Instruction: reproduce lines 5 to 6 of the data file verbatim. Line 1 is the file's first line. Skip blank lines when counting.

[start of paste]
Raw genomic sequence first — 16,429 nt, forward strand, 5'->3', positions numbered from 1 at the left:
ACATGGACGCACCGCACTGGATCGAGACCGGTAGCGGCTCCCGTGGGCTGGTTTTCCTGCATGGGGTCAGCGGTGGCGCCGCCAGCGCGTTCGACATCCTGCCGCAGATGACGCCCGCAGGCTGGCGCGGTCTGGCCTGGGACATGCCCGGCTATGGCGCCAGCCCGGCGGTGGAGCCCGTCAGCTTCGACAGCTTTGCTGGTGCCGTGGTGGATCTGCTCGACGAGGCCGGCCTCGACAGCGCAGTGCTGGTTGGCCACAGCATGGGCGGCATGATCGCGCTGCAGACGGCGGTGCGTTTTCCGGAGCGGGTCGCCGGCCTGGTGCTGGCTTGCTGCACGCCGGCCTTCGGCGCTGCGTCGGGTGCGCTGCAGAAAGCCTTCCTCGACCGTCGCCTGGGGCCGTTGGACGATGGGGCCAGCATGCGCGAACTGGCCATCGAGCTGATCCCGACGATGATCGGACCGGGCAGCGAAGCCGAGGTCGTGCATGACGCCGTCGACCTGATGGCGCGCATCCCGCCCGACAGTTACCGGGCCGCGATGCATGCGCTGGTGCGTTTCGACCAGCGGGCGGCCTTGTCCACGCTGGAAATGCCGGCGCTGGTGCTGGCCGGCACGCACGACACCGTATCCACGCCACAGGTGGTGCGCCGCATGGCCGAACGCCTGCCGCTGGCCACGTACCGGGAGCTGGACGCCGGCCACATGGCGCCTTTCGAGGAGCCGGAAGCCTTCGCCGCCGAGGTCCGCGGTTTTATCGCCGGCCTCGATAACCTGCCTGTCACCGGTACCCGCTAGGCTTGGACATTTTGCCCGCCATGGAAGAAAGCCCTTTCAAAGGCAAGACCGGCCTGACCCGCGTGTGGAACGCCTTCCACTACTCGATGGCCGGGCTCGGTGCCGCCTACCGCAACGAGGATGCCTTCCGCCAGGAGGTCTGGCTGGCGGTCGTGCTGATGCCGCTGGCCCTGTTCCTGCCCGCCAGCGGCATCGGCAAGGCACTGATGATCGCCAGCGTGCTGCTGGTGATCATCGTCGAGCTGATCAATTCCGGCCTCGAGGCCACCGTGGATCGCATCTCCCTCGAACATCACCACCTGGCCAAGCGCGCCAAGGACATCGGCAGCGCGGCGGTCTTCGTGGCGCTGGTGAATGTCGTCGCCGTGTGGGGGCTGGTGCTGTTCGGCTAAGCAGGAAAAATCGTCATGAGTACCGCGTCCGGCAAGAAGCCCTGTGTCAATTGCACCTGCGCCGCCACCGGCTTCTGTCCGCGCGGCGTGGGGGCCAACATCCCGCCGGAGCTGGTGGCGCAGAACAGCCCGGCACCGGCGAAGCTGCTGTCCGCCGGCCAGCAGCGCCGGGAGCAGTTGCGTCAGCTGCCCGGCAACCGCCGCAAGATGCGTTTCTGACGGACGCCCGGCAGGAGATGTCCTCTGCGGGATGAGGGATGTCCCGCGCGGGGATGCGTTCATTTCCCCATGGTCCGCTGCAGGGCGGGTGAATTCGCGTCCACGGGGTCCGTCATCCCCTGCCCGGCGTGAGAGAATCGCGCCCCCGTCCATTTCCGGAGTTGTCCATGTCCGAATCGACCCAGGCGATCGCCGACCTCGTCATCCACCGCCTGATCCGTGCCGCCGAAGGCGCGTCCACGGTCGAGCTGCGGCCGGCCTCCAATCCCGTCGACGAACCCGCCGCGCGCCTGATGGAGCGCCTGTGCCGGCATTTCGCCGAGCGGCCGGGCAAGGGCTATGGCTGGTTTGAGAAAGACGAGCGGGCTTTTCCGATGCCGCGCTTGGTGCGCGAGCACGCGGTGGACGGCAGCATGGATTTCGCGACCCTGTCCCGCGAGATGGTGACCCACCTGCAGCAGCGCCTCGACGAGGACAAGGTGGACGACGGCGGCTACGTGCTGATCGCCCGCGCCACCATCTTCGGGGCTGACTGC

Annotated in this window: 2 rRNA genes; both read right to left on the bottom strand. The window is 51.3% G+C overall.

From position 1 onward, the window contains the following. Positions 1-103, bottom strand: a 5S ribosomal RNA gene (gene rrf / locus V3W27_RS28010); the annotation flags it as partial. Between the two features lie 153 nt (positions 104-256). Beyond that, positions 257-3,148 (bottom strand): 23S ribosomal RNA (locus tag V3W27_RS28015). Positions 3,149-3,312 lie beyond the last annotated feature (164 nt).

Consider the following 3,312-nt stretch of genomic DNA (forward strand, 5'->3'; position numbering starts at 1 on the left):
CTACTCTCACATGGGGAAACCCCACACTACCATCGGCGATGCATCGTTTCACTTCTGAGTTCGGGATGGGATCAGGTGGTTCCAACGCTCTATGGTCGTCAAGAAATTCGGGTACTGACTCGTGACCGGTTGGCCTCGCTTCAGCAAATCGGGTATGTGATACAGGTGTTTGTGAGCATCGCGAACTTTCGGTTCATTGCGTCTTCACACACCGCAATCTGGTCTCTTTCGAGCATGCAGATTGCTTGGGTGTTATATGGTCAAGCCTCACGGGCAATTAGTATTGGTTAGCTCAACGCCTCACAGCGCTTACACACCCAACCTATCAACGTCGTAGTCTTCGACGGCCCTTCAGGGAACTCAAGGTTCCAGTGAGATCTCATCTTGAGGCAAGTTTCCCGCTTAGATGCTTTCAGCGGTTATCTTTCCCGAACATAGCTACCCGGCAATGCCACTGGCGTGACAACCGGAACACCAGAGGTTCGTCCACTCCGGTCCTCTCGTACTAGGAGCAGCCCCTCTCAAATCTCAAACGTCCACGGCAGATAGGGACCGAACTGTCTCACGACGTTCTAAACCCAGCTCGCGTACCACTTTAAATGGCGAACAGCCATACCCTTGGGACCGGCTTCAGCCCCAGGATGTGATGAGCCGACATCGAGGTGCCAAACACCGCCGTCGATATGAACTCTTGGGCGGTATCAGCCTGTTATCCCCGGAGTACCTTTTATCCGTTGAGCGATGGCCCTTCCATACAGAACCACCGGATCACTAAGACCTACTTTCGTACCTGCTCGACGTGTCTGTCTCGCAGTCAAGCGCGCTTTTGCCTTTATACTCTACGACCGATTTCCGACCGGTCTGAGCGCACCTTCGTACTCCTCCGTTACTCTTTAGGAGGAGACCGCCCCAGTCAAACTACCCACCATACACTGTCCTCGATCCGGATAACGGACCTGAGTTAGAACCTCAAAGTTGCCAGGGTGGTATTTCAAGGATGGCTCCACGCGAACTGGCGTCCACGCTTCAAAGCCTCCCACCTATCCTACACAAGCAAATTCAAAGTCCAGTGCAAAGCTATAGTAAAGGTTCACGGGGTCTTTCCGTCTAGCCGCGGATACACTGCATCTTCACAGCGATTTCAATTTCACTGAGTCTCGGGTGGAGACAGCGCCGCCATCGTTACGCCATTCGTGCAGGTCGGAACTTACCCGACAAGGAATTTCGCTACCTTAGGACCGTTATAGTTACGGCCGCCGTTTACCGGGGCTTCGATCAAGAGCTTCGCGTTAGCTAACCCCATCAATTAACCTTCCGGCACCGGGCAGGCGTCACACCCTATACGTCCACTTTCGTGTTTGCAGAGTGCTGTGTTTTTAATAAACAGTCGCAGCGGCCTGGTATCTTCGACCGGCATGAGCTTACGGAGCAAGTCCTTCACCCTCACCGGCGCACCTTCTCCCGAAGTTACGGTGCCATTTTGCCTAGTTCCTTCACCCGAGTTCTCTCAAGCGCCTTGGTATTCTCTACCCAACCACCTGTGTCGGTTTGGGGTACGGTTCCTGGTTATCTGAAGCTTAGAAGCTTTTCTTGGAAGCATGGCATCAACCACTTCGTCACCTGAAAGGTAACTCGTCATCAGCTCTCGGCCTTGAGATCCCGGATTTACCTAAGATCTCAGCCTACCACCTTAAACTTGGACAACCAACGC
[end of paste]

Consider the following 3,312-nt stretch of genomic DNA (forward strand, 5'->3'; position numbering starts at 1 on the left):
CTACTCTCACATGGGGAAACCCCACACTACCATCGGCGATGCATCGTTTCACTTCTGAGTTCGGGATGGGATCAGGTGGTTCCAACGCTCTATGGTCGTCAAGAAATTCGGGTACTGACTCGTGACCGGTTGGCCTCGCTTCAGCAAATCGGGTATGTGATACAGGTGTTTGTGAGCATCGCGAACTTTCGGTTCATTGCGTCTTCACACACCGCAATCTGGTCTCTTTCGAGCATGCAGATTGCTTGGGTGTTATATGGTCAAGCCTCACGGGCAATTAGTATTGGTTAGCTCAACGCCTCACAGCGCTTACACACCCAACCTATCAACGTCGTAGTCTTCGACGGCCCTTCAGGGAACTCAAGGTTCCAGTGAGATCTCATCTTGAGGCAAGTTTCCCGCTTAGATGCTTTCAGCGGTTATCTTTCCCGAACATAGCTACCCGGCAATGCCACTGGCGTGACAACCGGAACACCAGAGGTTCGTCCACTCCGGTCCTCTCGTACTAGGAGCAGCCCCTCTCAAATCTCAAACGTCCACGGCAGATAGGGACCGAACTGTCTCACGACGTTCTAAACCCAGCTCGCGTACCACTTTAAATGGCGAACAGCCATACCCTTGGGACCGGCTTCAGCCCCAGGATGTGATGAGCCGACATCGAGGTGCCAAACACCGCCGTCGATATGAACTCTTGGGCGGTATCAGCCTGTTATCCCCGGAGTACCTTTTATCCGTTGAGCGATGGCCCTTCCATACAGAACCACCGGATCACTAAGACCTACTTTCGTACCTGCTCGACGTGTCTGTCTCGCAGTCAAGCGCGCTTTTGCCTTTATACTCTACGACCGATTTCCGACCGGTCTGAGCGCACCTTCGTACTCCTCCGTTACTCTTTAGGAGGAGACCGCCCCAGTCAAACTACCCACCATACACTGTCCTCGATCCGGATAACGGACCTGAGTTAGAACCTCAAAGTTGCCAGGGTGGTATTTCAAGGATGGCTCCACGCGAACTGGCGTCCACGCTTCAAAGCCTCCCACCTATCCTACACAAGCAAATTCAAAGTCCAGTGCAAAGCTATAGTAAAGGTTCACGGGGTCTTTCCGTCTAGCCGCGGATACACTGCATCTTCACAGCGATTTCAATTTCACTGAGTCTCGGGTGGAGACAGCGCCGCCATCGTTACGCCATTCGTGCAGGTCGGAACTTACCCGACAAGGAATTTCGCTACCTTAGGACCGTTATAGTTACGGCCGCCGTTTACCGGGGCTTCGATCAAGAGCTTCGCGTTAGCTAACCCCATCAATTAACCTTCCGGCACCGGGCAGGCGTCACACCCTATACGTCCACTTTCGTGTTTGCAGAGTGCTGTGTTTTTAATAAACAGTCGCAGCGGCCTGGTATCTTCGACCGGCATGAGCTTACGGAGCAAGTCCTTCACCCTCACCGGCGCACCTTCTCCCGAAGTTACGGTGCCATTTTGCCTAGTTCCTTCACCCGAGTTCTCTCAAGCGCCTTGGTATTCTCTACCCAACCACCTGTGTCGGTTTGGGGTACGGTTCCTGGTTATCTGAAGCTTAGAAGCTTTTCTTGGAAGCATGGCATCAACCACTTCGTCACCTGAAAGGTAACTCGTCATCAGCTCTCGGCCTTGAGATCCCGGATTTACCTAAGATCTCAGCCTACCACCTTAAACTTGGACAACCAACGC